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Fast Facts:

  • Bactrian camels have two visible humps on their back. Dromedary camels have only one hump. Although many people think the humps contain water, they actually contain fatty tissue rich with dissolved minerals. The humps may flatten or sag if the animal is not getting enough to eat.

  • Camels have an extremely good sense of smell and keen vision.

  • There are an estimated 14 million domestic camels in Africa and Eurasia.

  • Most are domestic dromedary camels, but the majority of the estimated 1.5 million domestic camels in China and Mongolia are domesticated Bactrian camels. Domestic camels may be used for transport, meat, milk, hides, and wool.

Bactrian Camel

Scientific Name: Camelus bactrianus
Classification: Phylum Chordata, Class Mammalia, Order Artiodactyla, Suborder Tylopoda, Family Camelidae
Status: Only an estimated 500 to 1500 wild Bactrian camels remain in their native range. The main threat to the Bactrian camel's survival is habitat loss. Towns are spreading into the once wild areas of the Gobi Desert and taking away watering holes that the camels need to survive.
Range: China and Mongolia
Habitat: Arid lands of the Gobi Desert and nearby dry steppe (grassland)
Diet: Bactrian camels feed on a wide variety of plant material, including grasses, herbs, and leaves.
Size: Adults range from 6 to 7.5 feet and weigh from 600 to 1500 pounds.
Life Span: Bactrian camels may live as long as 40 to 50 years.
Location:
Print Fact Sheet Bactrian Camel

Special Features:

Bactrian camels are very well adapted to life in the desert. Their bodies have developed numerous traits to help the animal cope with the sand, wind, heat and cold that  are commonplace in a desert habitat.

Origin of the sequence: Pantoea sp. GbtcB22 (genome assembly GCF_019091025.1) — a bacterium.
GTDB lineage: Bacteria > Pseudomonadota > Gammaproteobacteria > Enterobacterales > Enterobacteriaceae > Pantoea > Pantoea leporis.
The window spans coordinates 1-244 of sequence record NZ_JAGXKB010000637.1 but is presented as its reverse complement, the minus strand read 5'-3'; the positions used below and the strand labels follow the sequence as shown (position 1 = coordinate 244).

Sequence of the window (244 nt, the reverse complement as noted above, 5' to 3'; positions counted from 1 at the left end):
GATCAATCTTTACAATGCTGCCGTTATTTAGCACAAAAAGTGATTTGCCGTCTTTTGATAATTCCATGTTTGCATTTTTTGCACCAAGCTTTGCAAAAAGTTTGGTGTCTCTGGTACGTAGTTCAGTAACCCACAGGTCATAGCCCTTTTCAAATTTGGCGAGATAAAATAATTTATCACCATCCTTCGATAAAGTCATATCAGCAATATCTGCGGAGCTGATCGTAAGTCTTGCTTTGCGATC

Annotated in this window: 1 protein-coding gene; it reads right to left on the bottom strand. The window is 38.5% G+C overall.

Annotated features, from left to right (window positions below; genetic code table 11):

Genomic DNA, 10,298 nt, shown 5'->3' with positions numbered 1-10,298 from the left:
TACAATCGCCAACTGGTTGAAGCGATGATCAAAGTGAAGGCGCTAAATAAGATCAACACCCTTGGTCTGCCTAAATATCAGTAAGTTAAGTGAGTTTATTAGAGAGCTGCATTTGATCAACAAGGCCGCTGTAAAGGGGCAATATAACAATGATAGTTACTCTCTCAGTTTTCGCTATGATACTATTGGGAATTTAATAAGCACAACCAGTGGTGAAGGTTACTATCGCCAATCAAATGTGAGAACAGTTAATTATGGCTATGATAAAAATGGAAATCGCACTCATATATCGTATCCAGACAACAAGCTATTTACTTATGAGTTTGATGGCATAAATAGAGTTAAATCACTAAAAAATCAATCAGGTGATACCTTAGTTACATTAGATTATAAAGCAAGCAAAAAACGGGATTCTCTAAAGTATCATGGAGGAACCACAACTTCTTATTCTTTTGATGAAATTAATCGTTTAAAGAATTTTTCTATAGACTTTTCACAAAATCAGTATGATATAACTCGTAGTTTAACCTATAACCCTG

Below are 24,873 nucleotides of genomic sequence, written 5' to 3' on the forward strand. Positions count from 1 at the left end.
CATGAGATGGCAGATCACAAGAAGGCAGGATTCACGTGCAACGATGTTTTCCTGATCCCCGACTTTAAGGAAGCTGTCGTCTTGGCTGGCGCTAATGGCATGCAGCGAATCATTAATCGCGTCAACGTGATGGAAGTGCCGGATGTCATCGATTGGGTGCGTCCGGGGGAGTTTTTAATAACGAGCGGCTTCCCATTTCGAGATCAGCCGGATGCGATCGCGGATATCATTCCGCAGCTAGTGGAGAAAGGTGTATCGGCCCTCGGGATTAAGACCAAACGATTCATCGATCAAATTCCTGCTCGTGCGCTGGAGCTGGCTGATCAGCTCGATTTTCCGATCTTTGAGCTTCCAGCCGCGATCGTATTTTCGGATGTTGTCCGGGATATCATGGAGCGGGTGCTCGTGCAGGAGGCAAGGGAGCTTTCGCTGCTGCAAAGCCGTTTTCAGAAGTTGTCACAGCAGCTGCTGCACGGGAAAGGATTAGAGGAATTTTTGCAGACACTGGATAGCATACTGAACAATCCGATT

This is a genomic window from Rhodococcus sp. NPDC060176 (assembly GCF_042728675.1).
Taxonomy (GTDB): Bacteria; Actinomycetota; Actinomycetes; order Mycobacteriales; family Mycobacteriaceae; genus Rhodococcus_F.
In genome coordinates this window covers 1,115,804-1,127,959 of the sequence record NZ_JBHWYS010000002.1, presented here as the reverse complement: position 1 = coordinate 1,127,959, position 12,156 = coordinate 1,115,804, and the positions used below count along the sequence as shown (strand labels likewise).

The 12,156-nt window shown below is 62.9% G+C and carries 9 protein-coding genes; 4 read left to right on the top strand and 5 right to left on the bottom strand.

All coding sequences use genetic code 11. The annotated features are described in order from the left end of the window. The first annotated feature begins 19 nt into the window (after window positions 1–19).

Camels have broad feet that are adapted to walking on soft sands. The walking surface has a soft pad made of an elastic layer of connective tissue. Camels move with a swinging stride - the front and hind legs on each side of the body move in unison. They can run at speeds up to 40 miles per hour.

Camels have several adaptations that protect them during sandstorms. They have slit-like nostrils that can be closed down tightly, and heavy eyebrows and eyelashes to protect their eyes. Camels also have a see-through third eyelid that can close over their eyes during sandstorms, but still allow them to see where they are going.

Bactrian camels have many special adaptations to help them survive the extreme temperature fluctuations of the Gobi Desert. Winter temperatures can dip as low as -22 F. During the winter, Bactrian camels have long hair that is thickest on their humps, forelegs, head, neck, and tip of the tail. The coat is shed with the onset of warmer weather. Summer temperatures may reach 122 F. The camels have black skin that resists sunburn.

The Gobi Desert receives little rainfall. In fact, even the region with the highest average annual rainfall - the northeast portion - receives only 8 inches of rain each year. Therefore, the Bactrian camels are adapted to conserve water. Camels can lose as much as 40% of their body weight in water and still survive. However, they will lose weight and strength if they have to go for extended periods of time without water.

Contrary to some myths, they do not store water in their humps. They can store fat there that can be used for energy.  One way that camels are able to conserve water is by concentrating their urine and dung. In fact, the fresh dung is so dry that it can be burned for fuel.


Social Structure & Behavior:

While little is known about the behavior of Bactrian camels in the wild, some observations indicate that they live in family groups. The groups usually consist of one male, several females, and their offspring. "Surplus" males live alone or in bachelor groups.

Breeding and Care of Young:

Females become sexually mature at 3 - 4 years of age, males at 5 - 6 years. Gestation lasts from 12 to 14 months, and, in the wild, the peak birth season is from March to April. Females usually give birth to one offspring, and the young will nurse until they are 1 - 1.5 years old. Bactrian camels are usually full grown around 5 years of age.


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